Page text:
The trick with learning most things is quantity over quality. They have an article about it here:https://www.tofugu.com/japanese/quantity-not-quality-makes-fluent-japanese/
I can’t stress reading it enough.

Just go through the 4500 sentences translating whatever you can and skipping anything that is too hard for you. When you get through all 4500 go back to sentence 1 and go through it trying to translate anything you couldn’t translate before, if you still can’t skip it again. Don’t get caught up on anything that’s too hard, but try sentences that are a little hard.

Here are the sentences:https://store.tofugu.com/4500-japanese-sentences

The other tip is immersion immersion immersion. Watch anime with Japanese subtitles, use a VPN linked to a Japanese server and browse the internet in Japanese. Learn the Japanese dictionary terms* through english to Japanese translations, then use Japanese to Japanese translations for anything you need translated. Read manga and light novels in Japanese. The more time you spend around Japanese, the more your brain will panic to try and recall and remember information and the more comfortable you will get with Japanese. Read anything and everything you come across in Japanese, if you can afford it take a trip to Japan. Things like these will get you accustomed to the language.

(* Dictionary terms are words that are commonly used in dictionary definitions. Usually dictionary definitions are more advanced that the term they are defining, so knowing these terms will help you translate things with Japanese to Japanese. To learn these, read, and when you come across a character you’ve seen multiple times but still don’t know, pop it into the Japanese to Japanese translator. Go through the translation and copy any kanji you don’t know in the definition and add that to a note software like one note or excel. Look up the Japanese to Japanese translation of those terms, and repeat the process taking the terms you don’t know, jotting them and translating them. Once they’re all in your note taking software, use a Japanese to english translator on each term, and add each Kanji and translation to your SRS deck. Keep doing this until you know all the terms you repeatedly come across in Japanese to Japanese dictionaries. From there only use Japanese to Japanese dictionaries for words in Japanese books you repeatedly come across but don’t know).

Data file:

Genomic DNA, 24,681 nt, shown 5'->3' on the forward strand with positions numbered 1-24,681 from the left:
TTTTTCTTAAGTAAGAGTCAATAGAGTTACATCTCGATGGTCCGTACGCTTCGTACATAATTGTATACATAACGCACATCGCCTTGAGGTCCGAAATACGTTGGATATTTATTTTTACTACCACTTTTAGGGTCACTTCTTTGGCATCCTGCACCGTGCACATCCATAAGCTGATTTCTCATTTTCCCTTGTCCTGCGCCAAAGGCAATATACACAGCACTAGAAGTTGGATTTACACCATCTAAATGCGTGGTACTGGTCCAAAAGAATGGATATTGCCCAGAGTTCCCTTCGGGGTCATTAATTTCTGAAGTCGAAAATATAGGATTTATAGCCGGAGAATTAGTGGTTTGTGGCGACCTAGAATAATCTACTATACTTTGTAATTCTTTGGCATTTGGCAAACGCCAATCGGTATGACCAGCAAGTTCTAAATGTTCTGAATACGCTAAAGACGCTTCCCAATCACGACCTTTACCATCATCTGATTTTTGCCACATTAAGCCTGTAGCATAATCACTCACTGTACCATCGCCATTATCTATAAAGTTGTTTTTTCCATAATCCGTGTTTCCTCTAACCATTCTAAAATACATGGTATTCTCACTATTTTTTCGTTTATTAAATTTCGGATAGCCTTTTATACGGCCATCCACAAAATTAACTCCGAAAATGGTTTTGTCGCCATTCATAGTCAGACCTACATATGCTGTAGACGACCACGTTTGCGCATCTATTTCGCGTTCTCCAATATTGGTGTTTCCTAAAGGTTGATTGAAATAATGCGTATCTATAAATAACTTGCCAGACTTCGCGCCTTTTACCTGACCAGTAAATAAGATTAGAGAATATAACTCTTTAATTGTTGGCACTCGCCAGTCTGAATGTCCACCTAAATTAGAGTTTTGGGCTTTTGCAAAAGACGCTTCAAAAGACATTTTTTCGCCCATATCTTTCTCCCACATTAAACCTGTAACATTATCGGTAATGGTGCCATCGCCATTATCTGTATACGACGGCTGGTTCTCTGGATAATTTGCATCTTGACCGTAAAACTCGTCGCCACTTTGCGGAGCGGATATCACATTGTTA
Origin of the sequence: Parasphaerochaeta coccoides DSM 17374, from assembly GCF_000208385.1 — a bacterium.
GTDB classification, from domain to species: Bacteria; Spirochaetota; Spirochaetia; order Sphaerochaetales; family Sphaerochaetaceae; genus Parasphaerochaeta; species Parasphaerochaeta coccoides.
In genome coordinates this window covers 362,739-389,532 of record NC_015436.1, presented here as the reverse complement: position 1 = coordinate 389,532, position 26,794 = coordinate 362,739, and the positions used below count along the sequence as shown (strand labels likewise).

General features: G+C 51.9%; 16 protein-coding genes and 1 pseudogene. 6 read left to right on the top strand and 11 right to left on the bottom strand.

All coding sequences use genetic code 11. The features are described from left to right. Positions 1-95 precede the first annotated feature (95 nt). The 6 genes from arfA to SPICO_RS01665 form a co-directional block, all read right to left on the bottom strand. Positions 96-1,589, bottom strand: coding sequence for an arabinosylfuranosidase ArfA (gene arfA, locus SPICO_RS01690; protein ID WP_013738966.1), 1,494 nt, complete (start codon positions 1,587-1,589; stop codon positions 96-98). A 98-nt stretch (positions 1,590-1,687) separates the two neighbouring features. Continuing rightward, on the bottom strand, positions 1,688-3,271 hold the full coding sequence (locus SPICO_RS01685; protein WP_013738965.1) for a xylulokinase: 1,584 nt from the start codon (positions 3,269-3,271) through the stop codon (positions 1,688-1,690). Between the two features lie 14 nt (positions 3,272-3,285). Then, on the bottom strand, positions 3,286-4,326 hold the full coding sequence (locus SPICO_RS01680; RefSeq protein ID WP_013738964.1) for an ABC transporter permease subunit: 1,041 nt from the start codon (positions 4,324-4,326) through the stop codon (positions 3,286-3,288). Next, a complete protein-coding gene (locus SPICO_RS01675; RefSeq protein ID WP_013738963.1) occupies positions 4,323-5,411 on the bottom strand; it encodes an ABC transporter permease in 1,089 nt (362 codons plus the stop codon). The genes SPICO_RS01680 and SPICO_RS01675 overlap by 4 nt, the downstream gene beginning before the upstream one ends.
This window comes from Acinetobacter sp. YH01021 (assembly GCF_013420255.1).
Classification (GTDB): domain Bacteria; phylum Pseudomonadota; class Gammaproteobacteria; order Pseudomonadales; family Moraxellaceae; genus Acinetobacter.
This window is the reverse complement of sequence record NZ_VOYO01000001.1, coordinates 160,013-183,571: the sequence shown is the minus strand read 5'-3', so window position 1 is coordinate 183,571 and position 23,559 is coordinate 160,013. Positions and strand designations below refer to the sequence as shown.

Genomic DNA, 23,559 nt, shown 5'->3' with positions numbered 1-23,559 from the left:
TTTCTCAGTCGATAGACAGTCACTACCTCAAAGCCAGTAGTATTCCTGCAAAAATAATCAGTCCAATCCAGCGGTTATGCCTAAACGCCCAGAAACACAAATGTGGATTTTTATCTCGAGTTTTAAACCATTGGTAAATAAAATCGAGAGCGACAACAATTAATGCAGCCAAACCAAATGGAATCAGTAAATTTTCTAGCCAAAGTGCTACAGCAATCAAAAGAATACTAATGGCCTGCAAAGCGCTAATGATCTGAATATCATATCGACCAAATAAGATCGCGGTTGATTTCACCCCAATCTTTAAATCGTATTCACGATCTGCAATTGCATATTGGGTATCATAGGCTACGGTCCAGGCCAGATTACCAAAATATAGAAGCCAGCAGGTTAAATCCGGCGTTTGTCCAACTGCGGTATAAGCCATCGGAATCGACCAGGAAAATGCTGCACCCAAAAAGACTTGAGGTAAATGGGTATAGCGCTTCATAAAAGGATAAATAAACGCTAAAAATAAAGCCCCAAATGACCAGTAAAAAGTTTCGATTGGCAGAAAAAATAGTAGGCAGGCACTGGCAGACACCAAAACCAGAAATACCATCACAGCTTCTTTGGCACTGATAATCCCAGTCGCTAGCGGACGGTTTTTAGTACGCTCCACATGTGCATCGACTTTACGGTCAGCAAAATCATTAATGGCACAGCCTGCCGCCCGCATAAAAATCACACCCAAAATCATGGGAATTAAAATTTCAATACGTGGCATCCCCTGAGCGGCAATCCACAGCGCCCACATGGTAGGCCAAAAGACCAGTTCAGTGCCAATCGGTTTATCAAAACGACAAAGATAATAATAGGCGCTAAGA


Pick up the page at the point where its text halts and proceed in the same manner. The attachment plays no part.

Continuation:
I would also recommend learning how to write Kanji if you want whenever you have free time. It familiarizes you with the shape and details of each Kanji so you can differentiate them. It’s also a fun party trick haha.

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+1 on Immersion. I am still a beginner in Japanese, but regarding Mandarin, I spent 6 months in China (including class in the morning and living life in the afternoon evening) and I was able to go from knowing nothing to being fluent at a kid level and able to read lots.

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I actually love Bunpro, but I’ve turned off the English translation while testing, so I actually have to understand the sentence in order to complete it… Also, they link to a lot of outside grammar resources that you can read or refer to.

I can’t say that I am proficient, even though I can feel some progress happening. What helps is definitely doing some kind of Japanese study everyday, and also shadowing or learning audio by heart and practicing to say it as fluently as possible (I’m actually in an international training program for another subject that has both Japanese and American students, so I’ve had a chance to work on personal material in Japanese for presentation, with the help of the Japanese students). I feel that when I shadow a lot I understand better.

A little off topic, but I thought it would be of interest to show how I use Slite to centralize all my Japanese notes, especially grammar points:

I copy and paste all the resources I find useful on each point into one doc (see link below) I can refer to easily. Saves me lots of time and allows me to study in a centralized way and keep track of progress.

https://laure-porche.slite.com/api/s/note/WR7z7MCxsyhRLAfJbZPJp3/なくて

Anyway, I’m far from being proficient but keeping at it!!!

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That makes a lot of sense. Are there any resources that ask for the reserve thinking like how there are 3rd party apps for WaniKani that make you give the Japanese for the English word?

I don’t know about that but you can turn off the English translation in Bunpro test mode, or keep it to the bare minimum (just what you’re supposed to input). I find that forces me to actually read the sentence and understand it before I can answer.

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It’s also one of the items that usually gets a discount when Tofugu has a sale on. I got it for about 90% off last year.

I wouldn’t say I feel confident with my language ability as a whole (esp speaking), but I feel confident reading when it comes to normal books, light novels, manga, japanese social media, etc. so I’ll respond in that area. My reading isn’t perfect by any means, but when I say I’m confident in it, I mean there are some words I don’t know but can almost always guess from context and its very rare I come across a sentence I do\n’t understand. Reading books without a dictionary for enjoyment has sorta become the norm at this point (even though I’m trying to change that habit so I don’t stagnate lol)